KING CAKE RISING
There was a time that had I been asked to name Louisiana’s top indigenous baked confection I might have settled on pecan pie though without much conviction. The dish is more Southern than unique to this state. Beignets might have been another choice but the puffed pastry served with café au lait is too New Orleans to represent the state. But now I have realized there is a clear number one and whatever is number two is not even close. The king cake has gone statewide.
There was a time when this oblong shaped brioche was pretty much unique to New Orleans as an adaption of the French’s galette des rois. By tradition it is served during the carnival season, Twelfth Night through Mardi Gras, and has a fève inside it which is a fancy way to say a foreign object — frequently in the form of a plastic baby. A New Orleans bakery, McKenzie’s, once dominated the king cake trade.
The pastry was topped with colored sugar, had a mild cinnamon roll flavor and, the truth is, was often a little dry. More attention was paid to who got the baby.
Then, a change began. Other New Orleans bakeries, most notably Gambino’s, Haydel’s and Manny Randazzo King Cakes, began to inject fillings into the cake so that there were rich flavor choices such as apple, strawberry, cream cheese and whatever else creative minds could imagine. Some places became even more creative with the fève including adding tiny porcelain figures in place of the simple plastic baby.
Soon, just about every bakery was making its own version of the cake.
The idea of king cake began to spread statewide and what would happen next is almost unbelievable. This simple primitive, food once limited to coffee breaks and school class parties, went into orbit because of modern technology. First, there was the evolution of the rapid delivery system so that someone in Michigan could send a cake to a friend on a Monday and said friend is cutting into it in Sheboygan by Wednesday. Then, and most of all, there was the internet. Before I started to write this I thought the web might have been a side story; now I realize that it is the story. For proof, google any Louisiana city large enough to have a bakery and follow that name with the word “king cake.” Behold a list of bakeries each explaining why their king cake is the best. Shreveport is the farthest Louisiana city from New Orleans but when it comes to king cakes, the towns are side-by-side. Last year, The Shreveport Times reported that five bakers in that town would make 32,700 cakes during the season. Lilah’s Bakery seems to be among the most favored providers with a repertoire of 15 flavors, but the business is not limited to just bakeries. A place across the river in Bossier City, Tubbs Hardware & Rental, has its own “X-Treme King Cake,” which is available through mail order.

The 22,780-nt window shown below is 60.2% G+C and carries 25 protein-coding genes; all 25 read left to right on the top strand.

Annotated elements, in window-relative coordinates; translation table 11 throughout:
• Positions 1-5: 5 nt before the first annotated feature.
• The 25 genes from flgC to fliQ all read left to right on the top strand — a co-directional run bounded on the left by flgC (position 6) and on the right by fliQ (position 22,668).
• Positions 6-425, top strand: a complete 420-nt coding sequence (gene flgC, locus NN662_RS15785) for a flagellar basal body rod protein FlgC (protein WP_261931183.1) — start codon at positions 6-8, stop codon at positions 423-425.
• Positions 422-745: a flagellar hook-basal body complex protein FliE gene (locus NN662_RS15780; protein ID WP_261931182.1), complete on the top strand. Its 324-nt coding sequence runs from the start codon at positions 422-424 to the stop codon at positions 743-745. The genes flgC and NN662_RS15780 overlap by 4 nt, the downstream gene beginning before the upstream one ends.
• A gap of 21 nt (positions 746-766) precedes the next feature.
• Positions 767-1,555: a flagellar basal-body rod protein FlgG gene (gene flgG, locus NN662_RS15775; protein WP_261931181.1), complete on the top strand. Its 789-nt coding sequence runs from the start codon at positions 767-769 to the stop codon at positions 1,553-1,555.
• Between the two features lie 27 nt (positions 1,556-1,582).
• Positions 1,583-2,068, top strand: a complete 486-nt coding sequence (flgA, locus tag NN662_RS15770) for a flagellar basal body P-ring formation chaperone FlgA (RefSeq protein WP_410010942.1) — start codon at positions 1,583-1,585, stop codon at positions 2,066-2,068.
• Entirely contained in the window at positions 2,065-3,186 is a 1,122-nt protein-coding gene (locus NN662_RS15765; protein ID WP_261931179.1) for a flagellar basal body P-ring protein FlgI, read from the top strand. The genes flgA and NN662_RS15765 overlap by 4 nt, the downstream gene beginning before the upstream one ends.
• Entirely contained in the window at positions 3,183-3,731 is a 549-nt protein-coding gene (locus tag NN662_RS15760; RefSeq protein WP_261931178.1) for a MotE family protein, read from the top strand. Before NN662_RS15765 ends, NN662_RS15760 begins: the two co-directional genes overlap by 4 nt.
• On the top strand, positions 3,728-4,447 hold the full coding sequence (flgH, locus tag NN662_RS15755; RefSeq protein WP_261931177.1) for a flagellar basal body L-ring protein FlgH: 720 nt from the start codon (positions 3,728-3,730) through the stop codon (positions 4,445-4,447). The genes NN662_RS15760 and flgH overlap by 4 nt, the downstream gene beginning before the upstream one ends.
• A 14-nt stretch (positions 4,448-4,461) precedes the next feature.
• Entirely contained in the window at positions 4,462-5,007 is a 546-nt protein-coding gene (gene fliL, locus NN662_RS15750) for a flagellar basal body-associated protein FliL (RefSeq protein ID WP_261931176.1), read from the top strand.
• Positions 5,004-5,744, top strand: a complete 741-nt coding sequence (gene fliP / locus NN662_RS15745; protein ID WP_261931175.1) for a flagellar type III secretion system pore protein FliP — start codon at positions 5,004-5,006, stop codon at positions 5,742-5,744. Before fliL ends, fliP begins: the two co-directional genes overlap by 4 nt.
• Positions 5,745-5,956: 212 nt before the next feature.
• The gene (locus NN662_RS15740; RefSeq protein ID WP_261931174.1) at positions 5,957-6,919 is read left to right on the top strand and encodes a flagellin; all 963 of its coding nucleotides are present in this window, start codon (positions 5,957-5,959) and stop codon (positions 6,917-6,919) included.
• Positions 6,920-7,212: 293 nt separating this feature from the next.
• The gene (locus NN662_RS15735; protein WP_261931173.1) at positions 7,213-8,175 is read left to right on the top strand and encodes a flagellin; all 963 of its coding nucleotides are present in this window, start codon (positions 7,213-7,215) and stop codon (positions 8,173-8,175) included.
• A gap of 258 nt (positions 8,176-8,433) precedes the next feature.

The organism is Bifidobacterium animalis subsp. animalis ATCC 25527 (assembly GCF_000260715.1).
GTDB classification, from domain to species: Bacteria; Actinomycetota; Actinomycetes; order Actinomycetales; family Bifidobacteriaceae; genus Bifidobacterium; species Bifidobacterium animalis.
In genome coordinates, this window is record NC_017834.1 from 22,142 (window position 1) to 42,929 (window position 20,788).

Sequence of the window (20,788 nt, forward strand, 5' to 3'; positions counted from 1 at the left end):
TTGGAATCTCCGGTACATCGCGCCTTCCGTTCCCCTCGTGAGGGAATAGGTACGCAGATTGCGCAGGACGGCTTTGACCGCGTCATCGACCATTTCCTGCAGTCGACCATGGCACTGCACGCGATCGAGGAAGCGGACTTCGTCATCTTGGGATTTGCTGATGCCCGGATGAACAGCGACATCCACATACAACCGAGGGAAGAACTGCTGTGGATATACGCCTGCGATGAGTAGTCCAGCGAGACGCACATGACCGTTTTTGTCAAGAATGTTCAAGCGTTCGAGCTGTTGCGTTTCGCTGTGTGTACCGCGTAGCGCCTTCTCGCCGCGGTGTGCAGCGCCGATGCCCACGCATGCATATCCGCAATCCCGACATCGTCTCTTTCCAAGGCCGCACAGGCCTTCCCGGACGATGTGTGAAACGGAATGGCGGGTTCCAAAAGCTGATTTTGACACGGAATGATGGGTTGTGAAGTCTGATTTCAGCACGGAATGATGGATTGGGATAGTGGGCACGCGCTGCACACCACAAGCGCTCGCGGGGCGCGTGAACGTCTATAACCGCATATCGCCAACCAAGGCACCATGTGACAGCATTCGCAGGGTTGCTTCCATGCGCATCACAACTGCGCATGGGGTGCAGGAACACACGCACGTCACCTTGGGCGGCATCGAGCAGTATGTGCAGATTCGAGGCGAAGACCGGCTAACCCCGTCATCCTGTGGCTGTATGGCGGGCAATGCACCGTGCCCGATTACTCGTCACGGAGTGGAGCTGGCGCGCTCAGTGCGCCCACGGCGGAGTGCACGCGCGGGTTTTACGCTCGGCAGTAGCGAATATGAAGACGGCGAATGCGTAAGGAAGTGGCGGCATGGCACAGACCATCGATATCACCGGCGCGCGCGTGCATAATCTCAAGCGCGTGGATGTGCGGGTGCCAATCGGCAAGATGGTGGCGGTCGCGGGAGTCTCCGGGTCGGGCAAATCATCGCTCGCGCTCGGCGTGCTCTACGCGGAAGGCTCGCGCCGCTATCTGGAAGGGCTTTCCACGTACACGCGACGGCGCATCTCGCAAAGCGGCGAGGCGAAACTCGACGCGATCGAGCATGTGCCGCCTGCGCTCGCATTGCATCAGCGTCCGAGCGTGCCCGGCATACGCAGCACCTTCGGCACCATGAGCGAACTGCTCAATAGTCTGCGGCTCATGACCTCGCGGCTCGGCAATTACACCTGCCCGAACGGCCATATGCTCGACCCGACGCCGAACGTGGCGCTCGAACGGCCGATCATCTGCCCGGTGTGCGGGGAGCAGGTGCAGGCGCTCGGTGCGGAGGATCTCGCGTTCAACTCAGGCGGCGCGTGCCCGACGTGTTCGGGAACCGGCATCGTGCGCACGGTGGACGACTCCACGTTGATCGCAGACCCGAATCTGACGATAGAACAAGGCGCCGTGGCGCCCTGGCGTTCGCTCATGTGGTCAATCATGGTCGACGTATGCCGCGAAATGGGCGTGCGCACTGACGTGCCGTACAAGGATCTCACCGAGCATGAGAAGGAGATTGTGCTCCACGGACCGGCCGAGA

For a finale I feel compelled to mention, with a grin, that there is a place in South Louisiana that actually serves a boudin king cake. Imagine that. It turns out that that’s become almost as common as strawberry filling and many places now offer the sausage-studded cake. There is, however, one place that deserves special credit. Brace yourself for the boudin and cracklin’ king cake.
What is unusual about this confection is that it was created not by a bakery but by the man behind the website boudinlink.com. Robert Carriker, a ULL faculty member, who has made a hobby out of searching for the best boudin, cracklins and king cakes, put them all together and commissioned a Lafayette bakery, Twin’s Burgers & Sweets, to make the product. There is one other key native ingredient: the cake is drizzled with Steen’s Syrup.
We’ve come a long way from the simple McKenzie’s king cake. Overnight delivery, the internet and, we should add, the credit card, have made the market global. Remember though that by Ash Wednesday the king cake season is over. By then, perhaps we will all need a break.